If you're like me, you enjoy nothing more than big summer movies -- like Jurassic World. I settled into the cool of the cinema last Saturday, ready to escape the heat and all thoughts of productivity. The setting for Jurassic World is a theme park that's struggling financially. This familiar business reality drives most of the action. It drove out almost too much of the fantasy for me. How many of these antediluvian dos and don'ts do you see at your work?
1. Pet projects.
Pet projects, like velociraptor training exercises, have a way of biting you back. When you set up a pet project as a CEO, make sure you are not evading making the project accountable to the business balance sheet. Experimentation is important, but major pet projects can put the business at risk. Is there a way to satisfy your curiosity within normal business operations?
For an employee like Owen, Chris Pratt's character in Jurassic World, when you take on a pet project, you risk losing visibility for being vital to the organization's core business. When pet projects fail, it's the manager who takes the hit and often, of course, the pets. In Jurassic World, like in the real world, the project performed great thanks to Owen's hard work. The pets still got eaten.
2. Untouchable top performers.
You know the type -- the "priceless" team member who can outperform any other employee in the same role by a factor of 10, played to the hilt by BD Wong as Dr. Henry Wu in Jurassic World. There are people like the fictional Dr. Wu who can create "wow" for your company. The question is, at what cost? For "untouchable" top performers, if you're getting more than a fair return on what you're paying them, are you accounting for the ways you and your team are filling in that gap? By creating untouchable islands of influence around key performers, you can be opening yourself to the old adage "absolute power corrupts absolutely." Top performers need to be on track with the organization's values and held to those standards clearly, even more so because of their power and influence.
In the movie, Wu creates the unbelievable -- with unimaginable consequences. That's pretty much the situation in the real world, too. If you're asking for unbelievable outcomes and thinking you're getting them, get ready for the unimaginable consequences. The fix for this situation is pretty simple -- ask more questions, particularly around the emotional, physical, and psychological costs you're paying.
3. Asking too many questions isn't cool.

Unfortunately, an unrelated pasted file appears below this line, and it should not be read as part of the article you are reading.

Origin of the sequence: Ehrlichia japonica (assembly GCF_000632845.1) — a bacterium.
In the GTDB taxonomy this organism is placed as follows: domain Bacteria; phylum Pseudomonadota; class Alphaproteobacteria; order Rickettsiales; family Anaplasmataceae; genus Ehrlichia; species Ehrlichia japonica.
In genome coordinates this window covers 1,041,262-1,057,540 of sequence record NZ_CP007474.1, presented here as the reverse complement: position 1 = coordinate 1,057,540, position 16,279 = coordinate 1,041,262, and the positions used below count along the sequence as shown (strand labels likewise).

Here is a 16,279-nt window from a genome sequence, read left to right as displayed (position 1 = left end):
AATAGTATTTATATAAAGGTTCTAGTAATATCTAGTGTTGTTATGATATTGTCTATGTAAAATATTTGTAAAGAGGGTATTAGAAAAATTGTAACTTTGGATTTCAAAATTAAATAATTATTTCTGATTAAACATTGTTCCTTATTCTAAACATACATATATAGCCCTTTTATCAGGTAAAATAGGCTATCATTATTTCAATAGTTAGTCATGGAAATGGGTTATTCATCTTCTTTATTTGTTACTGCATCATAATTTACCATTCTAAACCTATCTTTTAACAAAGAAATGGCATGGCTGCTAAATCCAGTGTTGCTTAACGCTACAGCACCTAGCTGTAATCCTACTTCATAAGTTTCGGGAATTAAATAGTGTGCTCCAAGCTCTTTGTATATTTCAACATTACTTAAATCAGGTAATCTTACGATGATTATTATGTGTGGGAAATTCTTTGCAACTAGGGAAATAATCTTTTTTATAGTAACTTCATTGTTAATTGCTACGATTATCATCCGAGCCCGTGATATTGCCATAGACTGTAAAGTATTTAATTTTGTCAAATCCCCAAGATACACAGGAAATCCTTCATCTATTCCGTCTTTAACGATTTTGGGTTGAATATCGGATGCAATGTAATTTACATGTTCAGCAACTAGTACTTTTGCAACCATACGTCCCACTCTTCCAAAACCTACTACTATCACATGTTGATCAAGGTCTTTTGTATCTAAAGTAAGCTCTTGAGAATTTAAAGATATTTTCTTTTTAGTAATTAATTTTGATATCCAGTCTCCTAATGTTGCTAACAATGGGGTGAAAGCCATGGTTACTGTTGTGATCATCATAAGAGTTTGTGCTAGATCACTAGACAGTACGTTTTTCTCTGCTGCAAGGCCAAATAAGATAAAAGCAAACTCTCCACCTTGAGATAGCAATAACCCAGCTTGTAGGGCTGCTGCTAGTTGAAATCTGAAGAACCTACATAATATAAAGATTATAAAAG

Jurassic World team members assume the entrepreneur, Masrani, knows everything and maybe doesn't care about the problems the frontline is facing. Meanwhile, Masrani assumes his people share his values and he doesn't question or micromanage. What results is communication paralysis. That's just the opportunity unscrupulous self-promoters needed to hatch their own reptilian agendas. As an audience member, you're left thinking, If only they'd asked a couple questions... none of this had to happen. That's not unlike what people said about the oil spill on BP's watch, the Enron scandal, or even, less scandalously, the Netflix Qwikster debacle.
Since when is asking an awkward question or two uncool? I know -- since always. It doesn't look "smart" to need to check an assumption -- but it's sheer brilliance in a fast-moving business, when there is no possible way you can know everything.
In this movie, no one questions Masrani because everyone assumes the smart, rich dude has it all right. Which of course, like most entrepreneurs, he does not. Are you finding a way for problems to be surfaced rapidly at your company?
4. The money doesn't matter.
One of the most memorable Jurassic World scenes for me, almost up there with the sea monster mosasaurus swallowing the evil people-plucking pterandon, comes early in the movie. (Minor spoiler alert coming in the next section.) Park director Claire, played by Bryce Dallas Howard, is trying to explain the park's financial challenges to Masrani. He is busy enjoying himself by learning to fly a helicopter. He is not focused on the park, nor on the person in front of him. She explains park revenue is dependent on ever more awesome thrills. He interrupts to explain money doesn't matter. He wants to know if she sees happiness in the eyes of the (captive if not actually caged) animals.
For Masrani, happiness matters most, and no one can argue with that perspective. Yet for the business -- the enterprise he has engaged people to manage -- money is the only way he's given them to keep score. Happiness is not on their balance sheet, even if, with some creativity, it could have been at least on a scorecard. Masrani acts surprised later in the film when he finds money is motivating some of his people and not altruism, science, curiosity, or compassion. He has encouraged hiring for culture fit, and not so much for core values. His people, like your people, can't read his mind. There aren't two sets of books at your business either. Make sure the values that really matter to you are embedded in the business rules of your firm. That way, your theme park will always be playing your song.